• Natural Sciences, 12 credits: must include one 3+ credit course in the biological sciences; must include one 3+ credit course in the physical sciences
Liberal Arts and Science Coursework 108 credits
Depth of Intermediate/Advanced work 60 intermediate or advanced credits
Major Declare and complete at least one (1) major
Total Credits 120 credits
UW-Madison Experience 30 credits in residence, overall
30 credits in residence after the 90th credit
Minimum GPAs 2.000 in all coursework at UW–Madison
2.000 in intermediate/advanced coursework at UW–Madison

Non–L&S students pursuing an L&S major

Non–L&S students who have permission from their school/college to pursue an additional major within L&S only need to fulfill the major requirements and do not need to complete the L&S breadth and degree requirements above.

Requirements for the Major

Conservation biology majors must take at least 50 credits in the major.  When selecting courses to meet major requirements, students are encouraged to meet with their faculty advisor or student services coordinator to discuss courses that align with their areas of academic interest.


Introductory Biology
Select one of the following options:10
Option 1 (recommended):
Introductory Biology
Introductory Biology
Option 2:
Select at least 10 credits from the following:
Evolution, Ecology, and Genetics
Evolution, Ecology, and Genetics Laboratory
Cellular Biology
Cellular Biology Laboratory
Organismal Biology
Organismal Biology Laboratory
Option 3:
Animal Biology
Animal Biology Laboratory
General Botany
Select one of the following:4-5
General Chemistry I
Chemistry in Our World
Advanced General Chemistry (for those who might take more chemistry)
Physical Environment
Select one of the following:3-5
Survey of Oceanography
Environmental Geology
Introduction to the Earth System
Physical Systems of the Environment
General Geology
Life of the Past
Introduction to Geologic Structures
Geologic Evolution of the Earth
Ecology and Evolution
Select two of the following, each from a different category (students are encouraged to take courses in all three areas):6-7
General Ecology
Evolution and Extinction
Evolutionary Biology
Extinction of Species
Select one of the following:
Introductory Applied Statistics for the Life Sciences
Introduction to Statistical Methods
Statistical Methods for Bioscience I

 Species & Field Biology

12 credits from:
Grassland Ecology
Medical Entomology
Birds of Southern Wisconsin
Bones for the Archaeologist
Primate Behavioral Ecology
Primate Conservation
Plant Systematics
Vascular Flora of Wisconsin
Field Collections and Identification
Plant Geography
The Vegetation of Wisconsin
Plant-Insect Interactions
Introduction to Entomology
Taxonomy of Mature Insects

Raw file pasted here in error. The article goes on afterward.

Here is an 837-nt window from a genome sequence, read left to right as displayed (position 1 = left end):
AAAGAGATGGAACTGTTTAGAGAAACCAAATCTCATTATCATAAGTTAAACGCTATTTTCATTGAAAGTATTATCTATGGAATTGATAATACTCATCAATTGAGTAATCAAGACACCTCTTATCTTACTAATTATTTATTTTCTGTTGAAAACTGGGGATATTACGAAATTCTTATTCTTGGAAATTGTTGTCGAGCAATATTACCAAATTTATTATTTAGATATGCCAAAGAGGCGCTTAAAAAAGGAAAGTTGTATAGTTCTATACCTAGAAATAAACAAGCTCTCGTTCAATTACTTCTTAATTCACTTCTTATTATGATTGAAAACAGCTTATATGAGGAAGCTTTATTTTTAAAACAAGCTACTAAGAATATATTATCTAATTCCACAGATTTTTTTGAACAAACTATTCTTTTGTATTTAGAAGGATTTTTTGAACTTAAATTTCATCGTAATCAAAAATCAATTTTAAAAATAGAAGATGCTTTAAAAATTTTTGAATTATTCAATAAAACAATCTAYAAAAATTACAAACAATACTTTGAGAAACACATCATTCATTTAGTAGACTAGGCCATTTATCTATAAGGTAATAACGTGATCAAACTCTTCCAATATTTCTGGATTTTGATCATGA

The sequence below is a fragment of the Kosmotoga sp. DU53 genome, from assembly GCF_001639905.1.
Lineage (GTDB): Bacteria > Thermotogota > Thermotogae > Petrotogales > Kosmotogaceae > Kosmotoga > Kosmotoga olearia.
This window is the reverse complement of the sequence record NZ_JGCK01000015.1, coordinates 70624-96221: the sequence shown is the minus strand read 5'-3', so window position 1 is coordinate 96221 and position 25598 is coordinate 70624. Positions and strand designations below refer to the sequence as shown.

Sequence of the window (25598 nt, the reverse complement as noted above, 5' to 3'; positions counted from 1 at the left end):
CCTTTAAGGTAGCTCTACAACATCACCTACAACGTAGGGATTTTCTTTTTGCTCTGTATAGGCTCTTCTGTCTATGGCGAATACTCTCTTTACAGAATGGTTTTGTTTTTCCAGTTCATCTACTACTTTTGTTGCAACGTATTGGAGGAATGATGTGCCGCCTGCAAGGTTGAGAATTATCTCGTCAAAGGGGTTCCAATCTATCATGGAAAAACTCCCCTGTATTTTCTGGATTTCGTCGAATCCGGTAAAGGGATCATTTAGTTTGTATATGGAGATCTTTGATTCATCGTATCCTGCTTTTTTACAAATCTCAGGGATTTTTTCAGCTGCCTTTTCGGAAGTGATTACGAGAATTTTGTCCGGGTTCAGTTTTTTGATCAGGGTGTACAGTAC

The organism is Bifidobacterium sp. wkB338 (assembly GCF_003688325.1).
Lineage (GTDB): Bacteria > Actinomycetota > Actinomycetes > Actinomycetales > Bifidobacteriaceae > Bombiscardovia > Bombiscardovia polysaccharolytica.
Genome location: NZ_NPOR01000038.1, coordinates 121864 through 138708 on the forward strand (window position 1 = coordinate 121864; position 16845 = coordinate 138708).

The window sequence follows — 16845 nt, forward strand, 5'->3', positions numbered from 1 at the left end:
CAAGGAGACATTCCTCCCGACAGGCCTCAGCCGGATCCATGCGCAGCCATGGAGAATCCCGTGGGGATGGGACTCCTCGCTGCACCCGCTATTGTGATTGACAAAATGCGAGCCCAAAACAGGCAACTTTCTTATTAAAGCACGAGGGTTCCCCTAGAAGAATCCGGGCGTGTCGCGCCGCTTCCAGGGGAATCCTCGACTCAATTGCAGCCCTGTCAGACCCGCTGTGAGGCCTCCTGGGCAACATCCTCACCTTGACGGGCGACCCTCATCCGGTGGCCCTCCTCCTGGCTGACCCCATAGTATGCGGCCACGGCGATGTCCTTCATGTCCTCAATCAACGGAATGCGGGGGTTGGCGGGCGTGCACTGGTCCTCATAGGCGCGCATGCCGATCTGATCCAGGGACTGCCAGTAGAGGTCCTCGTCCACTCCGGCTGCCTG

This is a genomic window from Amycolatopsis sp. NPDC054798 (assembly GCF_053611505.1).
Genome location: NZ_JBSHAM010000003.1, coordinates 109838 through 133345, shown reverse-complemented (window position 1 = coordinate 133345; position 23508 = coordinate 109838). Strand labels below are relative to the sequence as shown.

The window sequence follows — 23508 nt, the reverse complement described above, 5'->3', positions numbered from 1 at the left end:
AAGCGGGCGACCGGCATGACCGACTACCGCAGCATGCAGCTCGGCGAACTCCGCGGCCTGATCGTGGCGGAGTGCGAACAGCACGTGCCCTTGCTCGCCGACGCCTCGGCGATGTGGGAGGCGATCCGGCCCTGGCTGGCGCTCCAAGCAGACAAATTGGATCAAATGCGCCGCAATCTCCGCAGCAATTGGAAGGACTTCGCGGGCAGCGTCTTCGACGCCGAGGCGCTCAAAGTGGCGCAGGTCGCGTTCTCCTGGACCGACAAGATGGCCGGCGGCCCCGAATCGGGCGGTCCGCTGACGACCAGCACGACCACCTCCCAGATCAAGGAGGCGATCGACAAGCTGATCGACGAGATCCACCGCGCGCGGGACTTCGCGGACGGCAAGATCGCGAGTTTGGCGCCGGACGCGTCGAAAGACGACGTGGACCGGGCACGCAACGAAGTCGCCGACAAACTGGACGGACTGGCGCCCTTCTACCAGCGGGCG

Insect Ecology
Taxonomy and Bionomics of Immature Insects
Studies in Field Entomology
Insect Behavior
Limnology-Conservation of Aquatic Resources
Field Ecology Workshop
Ecology of Fishes
Ecology of Fishes Lab
Terrestrial Vertebrates: Life History and Ecology
Physiological Animal Ecology
Diseases of Wildlife
Animal Population Dynamics
The Age of Dinosaurs
Invertebrate Paleontology
World Vegetable Crops
Wetlands Ecology
Biology of Microorganisms
Biology of Microorganisms Laboratory
Parasitology Laboratory
Animal Behavior 1
Behavioral Ecology
Primates and Us: Insights into Human Biology and Behavior
Limnology-Conservation of Aquatic Resources
Laboratory for Limnology-Conservation of Aquatic Resources
Comparative Anatomy of Vertebrates

Students may apply both ZOOLOGY 425 Behavioral Ecology and PSYCH 449 Animal Behavior in the conservation biology program.


Social Science Electives
At least one 3 credit course from Social Science elective list:
Introduction to Agricultural and Applied Economics
The Environment and the Global Economy
Introduction to Community and Environmental Sociology
Environment, Natural Resources, and Society
Principles of Microeconomics
Government and Natural Resources
Living in the Global Environment: An Introduction to People-Environment Geography
Environmental Conservation
Environmental Law, Toxic Substances, and Conservation
Environmental Ethics
American Environmental History
The Making of the American Landscape
The American West
Australia: Environment and Society
The Humid Tropics: Ecology, Subsistence, and Development
Electives to attain 50 credits in the major
Integrated Weed Management
Ecotoxicology: The Chemical Players
Ecotoxicology: Impacts on Individuals
Ecotoxicology: Impacts on Populations, Communities and Ecosystems
Ecological Models of Behavior
Weather and Climate
Weather and Climate
Atmospheric Environment and Society
Global Change: Atmospheric Issues and Problems
Plants, Parasites, and People
Introductory Ecology
Plant Anatomy
Plant Morphology and Evolution
Midwestern Ecological Issues: A Case Study Approach
Plant-Microbe Interactions: Molecular and Ecological Aspects
Conservation Biology
People, Wildlife and Landscapes
Theoretical Ecology
Special Problems
Principles of Environmental Science
Soil: Ecosystem and Resource
Literature of the Environment: Speaking for Nature
Soils and Environmental Quality
Wetlands Ecology
An Introduction to Geographic Information Systems